Metaphor

I sliced my life open with the lid of a tin can.

An accident, of course. Made a stupid decision when the can opener failed me. Just left gaping holes in the top instead of cutting it clean off.

Thought I’d go over the spot again. And again. And again — three or four tries like, oh this time it’ll work. Next thought I’d cut it with my pocket knife. Like MacGyver, I’m a real problem solver. Failing that, I put a blunt, inappropriate tool into a half-opened hole. Thought I’d wrench it wide open. Brute strength or strength of a smile or some bullshit people tout as positive solutions to complex problems.

But I’ve learned.
The sharper, harder thing wins out in the end. Turns out that’s how tin cans and truth both work.
Who knew.

Pressure doesn’t stop the bleeding, not in the long run. Maybe give me a brief interlude to clean myself up a bit. Get the butterfly bandages attached. Hold the two pieces together like if I do, they’ll magically reattach.

Instead, I’m stuck with this wound that I wish I had been smart enough not to acquire. Every second is a brief flicker-like reminder. Move too fast and bump against the wall, and a stab of pain blooms under the surface of the bandage I’d hoped I’d be able to ignore. Not even sitting, standing, doing nothing. Because then there’s the throbbing and the long stretches of thoughts like — oh god it’ll never get better; oh god what if this kills me; oh god what if I don’t survive.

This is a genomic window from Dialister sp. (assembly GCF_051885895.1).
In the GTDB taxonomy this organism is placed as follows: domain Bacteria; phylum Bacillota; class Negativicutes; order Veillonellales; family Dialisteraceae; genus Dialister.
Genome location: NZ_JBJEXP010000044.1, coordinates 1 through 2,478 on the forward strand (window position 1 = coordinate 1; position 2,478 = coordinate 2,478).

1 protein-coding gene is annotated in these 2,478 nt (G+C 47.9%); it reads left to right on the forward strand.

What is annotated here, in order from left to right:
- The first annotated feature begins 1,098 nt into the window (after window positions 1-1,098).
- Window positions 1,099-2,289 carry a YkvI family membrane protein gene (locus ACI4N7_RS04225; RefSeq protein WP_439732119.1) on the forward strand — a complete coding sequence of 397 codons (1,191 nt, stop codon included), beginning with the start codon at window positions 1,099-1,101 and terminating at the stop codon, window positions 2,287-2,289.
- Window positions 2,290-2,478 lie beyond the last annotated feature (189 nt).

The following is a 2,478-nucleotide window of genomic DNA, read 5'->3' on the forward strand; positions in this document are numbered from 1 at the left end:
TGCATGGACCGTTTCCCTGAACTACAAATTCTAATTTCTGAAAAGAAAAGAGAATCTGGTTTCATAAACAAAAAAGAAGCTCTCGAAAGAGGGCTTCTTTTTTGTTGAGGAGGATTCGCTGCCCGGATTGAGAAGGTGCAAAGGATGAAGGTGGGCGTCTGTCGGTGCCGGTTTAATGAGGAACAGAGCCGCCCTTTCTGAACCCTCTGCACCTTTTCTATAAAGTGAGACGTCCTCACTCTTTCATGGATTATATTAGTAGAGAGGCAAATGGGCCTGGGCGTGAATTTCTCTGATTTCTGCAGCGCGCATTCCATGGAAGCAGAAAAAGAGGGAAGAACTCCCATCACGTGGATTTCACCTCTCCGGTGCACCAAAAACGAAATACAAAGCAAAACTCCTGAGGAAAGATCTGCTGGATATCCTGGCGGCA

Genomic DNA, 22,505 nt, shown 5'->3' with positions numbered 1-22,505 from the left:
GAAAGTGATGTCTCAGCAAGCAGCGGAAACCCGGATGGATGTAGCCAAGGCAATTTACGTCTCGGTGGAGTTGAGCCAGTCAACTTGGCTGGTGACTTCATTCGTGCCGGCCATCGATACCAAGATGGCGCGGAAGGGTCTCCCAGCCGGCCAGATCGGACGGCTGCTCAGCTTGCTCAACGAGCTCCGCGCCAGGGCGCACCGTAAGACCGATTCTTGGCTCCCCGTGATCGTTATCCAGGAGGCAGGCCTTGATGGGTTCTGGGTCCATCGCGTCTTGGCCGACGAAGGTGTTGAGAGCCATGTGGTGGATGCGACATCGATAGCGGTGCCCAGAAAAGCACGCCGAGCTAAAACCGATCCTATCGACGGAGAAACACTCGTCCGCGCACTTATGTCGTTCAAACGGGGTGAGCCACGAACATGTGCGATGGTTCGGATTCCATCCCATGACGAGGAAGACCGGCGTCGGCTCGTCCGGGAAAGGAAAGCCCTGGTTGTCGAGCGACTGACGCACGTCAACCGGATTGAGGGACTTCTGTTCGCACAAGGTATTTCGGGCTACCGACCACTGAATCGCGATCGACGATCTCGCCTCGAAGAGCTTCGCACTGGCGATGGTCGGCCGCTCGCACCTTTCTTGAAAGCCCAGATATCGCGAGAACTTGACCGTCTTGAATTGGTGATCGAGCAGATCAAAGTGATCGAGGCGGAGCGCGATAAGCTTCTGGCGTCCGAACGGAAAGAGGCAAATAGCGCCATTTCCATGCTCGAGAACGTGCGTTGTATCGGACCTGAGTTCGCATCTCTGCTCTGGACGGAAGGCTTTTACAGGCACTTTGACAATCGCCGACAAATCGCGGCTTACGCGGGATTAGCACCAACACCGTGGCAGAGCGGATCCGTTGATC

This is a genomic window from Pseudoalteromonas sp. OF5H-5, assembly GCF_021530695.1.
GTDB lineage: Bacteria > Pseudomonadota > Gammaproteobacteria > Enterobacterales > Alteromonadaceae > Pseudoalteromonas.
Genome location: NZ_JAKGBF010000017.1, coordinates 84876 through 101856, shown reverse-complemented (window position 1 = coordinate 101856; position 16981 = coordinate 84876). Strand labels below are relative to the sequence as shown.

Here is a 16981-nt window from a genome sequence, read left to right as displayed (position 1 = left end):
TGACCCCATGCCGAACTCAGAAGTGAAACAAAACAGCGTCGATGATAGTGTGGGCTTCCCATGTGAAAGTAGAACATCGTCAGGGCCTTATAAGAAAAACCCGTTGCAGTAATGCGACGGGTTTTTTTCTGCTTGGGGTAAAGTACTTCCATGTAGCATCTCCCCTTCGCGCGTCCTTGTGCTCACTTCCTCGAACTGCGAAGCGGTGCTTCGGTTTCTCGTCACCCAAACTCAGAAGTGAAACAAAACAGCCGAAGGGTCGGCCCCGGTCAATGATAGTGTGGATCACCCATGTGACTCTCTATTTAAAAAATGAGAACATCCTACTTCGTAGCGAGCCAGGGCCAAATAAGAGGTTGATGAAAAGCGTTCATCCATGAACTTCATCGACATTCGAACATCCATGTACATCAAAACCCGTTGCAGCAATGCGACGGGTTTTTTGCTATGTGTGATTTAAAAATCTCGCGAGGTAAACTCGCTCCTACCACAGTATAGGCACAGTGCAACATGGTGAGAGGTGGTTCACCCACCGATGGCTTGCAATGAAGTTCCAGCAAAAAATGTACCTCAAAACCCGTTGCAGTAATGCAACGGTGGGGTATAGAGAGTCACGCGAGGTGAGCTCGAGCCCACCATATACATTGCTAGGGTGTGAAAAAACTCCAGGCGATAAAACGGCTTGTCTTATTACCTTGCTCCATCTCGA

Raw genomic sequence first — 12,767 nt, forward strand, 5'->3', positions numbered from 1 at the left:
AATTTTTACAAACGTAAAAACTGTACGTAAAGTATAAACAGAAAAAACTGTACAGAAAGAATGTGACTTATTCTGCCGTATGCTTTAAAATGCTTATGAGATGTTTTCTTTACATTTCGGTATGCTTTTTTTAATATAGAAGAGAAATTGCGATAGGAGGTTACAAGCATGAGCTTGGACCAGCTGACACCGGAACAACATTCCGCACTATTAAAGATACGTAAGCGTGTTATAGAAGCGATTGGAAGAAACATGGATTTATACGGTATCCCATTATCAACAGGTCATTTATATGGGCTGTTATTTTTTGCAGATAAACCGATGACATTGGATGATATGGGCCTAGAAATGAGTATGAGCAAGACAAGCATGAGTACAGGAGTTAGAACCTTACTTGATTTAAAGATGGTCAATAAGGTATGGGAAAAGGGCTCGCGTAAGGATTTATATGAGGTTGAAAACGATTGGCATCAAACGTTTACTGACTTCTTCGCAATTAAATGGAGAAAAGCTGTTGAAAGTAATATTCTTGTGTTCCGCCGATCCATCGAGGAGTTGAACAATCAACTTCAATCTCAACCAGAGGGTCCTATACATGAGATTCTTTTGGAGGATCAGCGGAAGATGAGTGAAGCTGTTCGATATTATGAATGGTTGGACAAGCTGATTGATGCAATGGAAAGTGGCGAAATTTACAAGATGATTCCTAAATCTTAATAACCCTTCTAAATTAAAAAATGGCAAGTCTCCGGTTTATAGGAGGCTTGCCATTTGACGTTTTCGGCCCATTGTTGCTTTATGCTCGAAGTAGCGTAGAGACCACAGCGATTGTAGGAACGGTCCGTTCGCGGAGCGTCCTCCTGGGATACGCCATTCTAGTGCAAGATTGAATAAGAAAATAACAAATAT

I won’t survive.

Nights trying to sleep while not developing unnecessary doubts about abilities to use can openers or proximity to tin cans or whether or not it was the right thing — but you were trying…

Arguments of what if I hadn’t, had though, had planned, known the inevitable outcome of trying to go about the right thing in the wrong way.

Ah but that’s wasting time and energy and I know I need to get up and get back to living. But feeling listless and like you need some goddamn assistance is about as far as you get before you pass out alone in a room full of ghosts. In a life full of holes the can opener didn’t quite cut right with rims bent sideways — proof of tools that didn’t work that way.

Wake and remind myself: as soon as the pain becomes overwhelming, just hold it up above my heart and tell myself it’ll be alright. Despite the non-stop ache.

Other options include cutting my thumb off to spite the wound I don’t want.
And that response is disproportionate, after all. So I’ll be watchful and see if cutting yourself up with badly opened tin cans doesn’t kill you.

And if it does:
oh well, oh well.

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